Sunday, January 10, 2016

Raca, Fool, Worthless

Raca is a contemptuous term. Jesus said in Mathew 5: 22 that someone that says raca to his brother is in danger of the council. That was the Sanhedrin that convened in the Temple in Jerusalem.

Obviously then, this is a serious matter, when one calls another raca. The 1910 New Catholic Dictionary quotes Saint John Chrysostom. This saint comments that it means, "despised, vile, dirty, poor." It quotes Saint Jerome thusly: in the sense of good-for-nothing. It also means foolish or intellectually inferior according to the International Standard Bible Encyclopedia.

Apparently, that one word is many insults in one package. It also means empty-headed according to Strong's Concordance. An insult to someone comes from the speaker's heart. The bible contains many passages that talk about the condition of the heart. This name calling indicates that hatred is in the speaker's heart.

The root meaning of raca is to spit. We spit something out that tastes bad, or we spit out mucus. People sometimes spit on others, when they are mad.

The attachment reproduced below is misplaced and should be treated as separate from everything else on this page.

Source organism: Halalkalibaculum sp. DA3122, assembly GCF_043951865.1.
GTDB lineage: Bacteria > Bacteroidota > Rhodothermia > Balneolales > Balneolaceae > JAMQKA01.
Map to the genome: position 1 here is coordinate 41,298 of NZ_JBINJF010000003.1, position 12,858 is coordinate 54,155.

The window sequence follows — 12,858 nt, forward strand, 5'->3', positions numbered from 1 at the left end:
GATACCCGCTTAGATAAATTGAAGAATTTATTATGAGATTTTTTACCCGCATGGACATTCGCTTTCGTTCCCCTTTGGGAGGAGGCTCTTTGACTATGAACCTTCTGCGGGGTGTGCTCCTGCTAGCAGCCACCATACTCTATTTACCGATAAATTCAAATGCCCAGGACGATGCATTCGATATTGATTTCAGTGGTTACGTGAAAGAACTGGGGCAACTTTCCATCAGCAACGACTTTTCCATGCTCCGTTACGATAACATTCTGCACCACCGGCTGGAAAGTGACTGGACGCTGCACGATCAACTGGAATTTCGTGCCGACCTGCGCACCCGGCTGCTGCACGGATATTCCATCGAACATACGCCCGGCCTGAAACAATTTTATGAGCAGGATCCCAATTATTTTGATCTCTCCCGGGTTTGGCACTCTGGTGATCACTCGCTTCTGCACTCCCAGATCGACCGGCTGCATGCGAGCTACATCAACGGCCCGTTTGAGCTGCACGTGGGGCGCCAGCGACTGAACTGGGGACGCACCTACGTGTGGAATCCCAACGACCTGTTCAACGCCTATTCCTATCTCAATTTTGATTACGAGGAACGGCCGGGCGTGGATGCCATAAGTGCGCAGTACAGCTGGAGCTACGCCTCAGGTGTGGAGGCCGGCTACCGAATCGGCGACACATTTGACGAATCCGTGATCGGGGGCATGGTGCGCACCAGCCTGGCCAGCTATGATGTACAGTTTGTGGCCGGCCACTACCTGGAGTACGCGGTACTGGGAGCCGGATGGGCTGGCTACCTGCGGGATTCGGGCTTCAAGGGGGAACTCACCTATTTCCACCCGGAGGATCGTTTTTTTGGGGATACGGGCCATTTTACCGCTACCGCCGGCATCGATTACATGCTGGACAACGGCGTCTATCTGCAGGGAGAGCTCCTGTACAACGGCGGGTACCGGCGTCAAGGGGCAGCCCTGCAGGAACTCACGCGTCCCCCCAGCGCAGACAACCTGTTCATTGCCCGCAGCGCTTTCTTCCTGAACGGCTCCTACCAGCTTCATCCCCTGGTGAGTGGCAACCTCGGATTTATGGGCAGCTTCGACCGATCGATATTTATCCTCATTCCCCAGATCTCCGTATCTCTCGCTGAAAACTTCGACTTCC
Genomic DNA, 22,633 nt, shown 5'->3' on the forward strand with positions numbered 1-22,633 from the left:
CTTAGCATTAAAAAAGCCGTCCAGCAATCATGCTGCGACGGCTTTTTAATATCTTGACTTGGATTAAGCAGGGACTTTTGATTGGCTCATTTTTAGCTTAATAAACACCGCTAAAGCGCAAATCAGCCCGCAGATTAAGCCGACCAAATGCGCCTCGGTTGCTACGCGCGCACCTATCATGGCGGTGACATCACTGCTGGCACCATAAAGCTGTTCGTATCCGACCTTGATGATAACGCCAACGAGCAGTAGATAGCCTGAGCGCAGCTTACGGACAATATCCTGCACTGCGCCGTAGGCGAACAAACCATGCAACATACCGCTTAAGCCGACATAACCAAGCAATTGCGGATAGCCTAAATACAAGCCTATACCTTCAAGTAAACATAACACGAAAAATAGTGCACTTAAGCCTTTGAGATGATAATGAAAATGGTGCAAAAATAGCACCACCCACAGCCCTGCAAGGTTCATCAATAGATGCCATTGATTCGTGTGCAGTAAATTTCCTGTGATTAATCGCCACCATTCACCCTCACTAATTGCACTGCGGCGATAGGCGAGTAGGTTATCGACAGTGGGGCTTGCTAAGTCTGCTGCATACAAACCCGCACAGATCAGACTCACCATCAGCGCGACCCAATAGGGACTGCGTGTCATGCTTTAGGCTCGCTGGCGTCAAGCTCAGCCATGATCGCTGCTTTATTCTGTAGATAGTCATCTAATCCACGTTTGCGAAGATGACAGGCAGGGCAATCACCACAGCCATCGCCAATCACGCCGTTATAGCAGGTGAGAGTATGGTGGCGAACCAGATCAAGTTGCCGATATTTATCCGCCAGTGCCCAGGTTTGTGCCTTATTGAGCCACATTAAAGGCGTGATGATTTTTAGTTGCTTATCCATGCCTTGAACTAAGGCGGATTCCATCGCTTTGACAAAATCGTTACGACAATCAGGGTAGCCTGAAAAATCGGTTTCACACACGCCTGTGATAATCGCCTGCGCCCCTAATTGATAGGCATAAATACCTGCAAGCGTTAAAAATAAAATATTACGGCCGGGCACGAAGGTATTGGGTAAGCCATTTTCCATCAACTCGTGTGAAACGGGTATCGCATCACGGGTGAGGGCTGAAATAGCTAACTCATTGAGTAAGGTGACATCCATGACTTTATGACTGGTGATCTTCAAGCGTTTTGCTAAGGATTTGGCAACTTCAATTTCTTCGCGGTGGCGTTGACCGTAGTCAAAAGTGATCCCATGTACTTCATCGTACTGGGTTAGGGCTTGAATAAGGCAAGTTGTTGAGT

Jesus talks about the sixth commandment: Thou shalt not murder. He expands into a more profound spiritual meaning that they hadn't heard before. He points out the grave problem of an angry spirit. It can lead to murder. He explains that anyone unjustifiably angry with someone is answerable to God. The Jewish community in the first century knew the ten commandments. They knew that murder is a sin and that a murderer is answerable to God.

Jesus exhorts that name calling is a sin. This is a refinement in the understanding of the law. It's an example of Jesus fulfilling the law. An unrighteous anger that causes someone to lob insults is the same anger that leads to committing murder. He clarifies the full meaning of the sixth commandment.

This attitude of anger lies in the heart. God searches the heart of man. The bad attitude is morally wrong. The intention of the heart, when someone insults another clearly comes from hatred. The feeling beneath the insult is the sin. It is the contemptuous feeling accompanying the verbal abuse that comprises the sin.

Thus, in Luke 24:25 Jesus isn't being inconsistent when he calls two of his followers foolish. According to Barnes' Notes on the Bible, the Greek word used is different than the insult word discussed. The one Jesus' uses means dullness in the sense that they hadn't paid enough attention to what the prophets had foretold about his death and resurrection.

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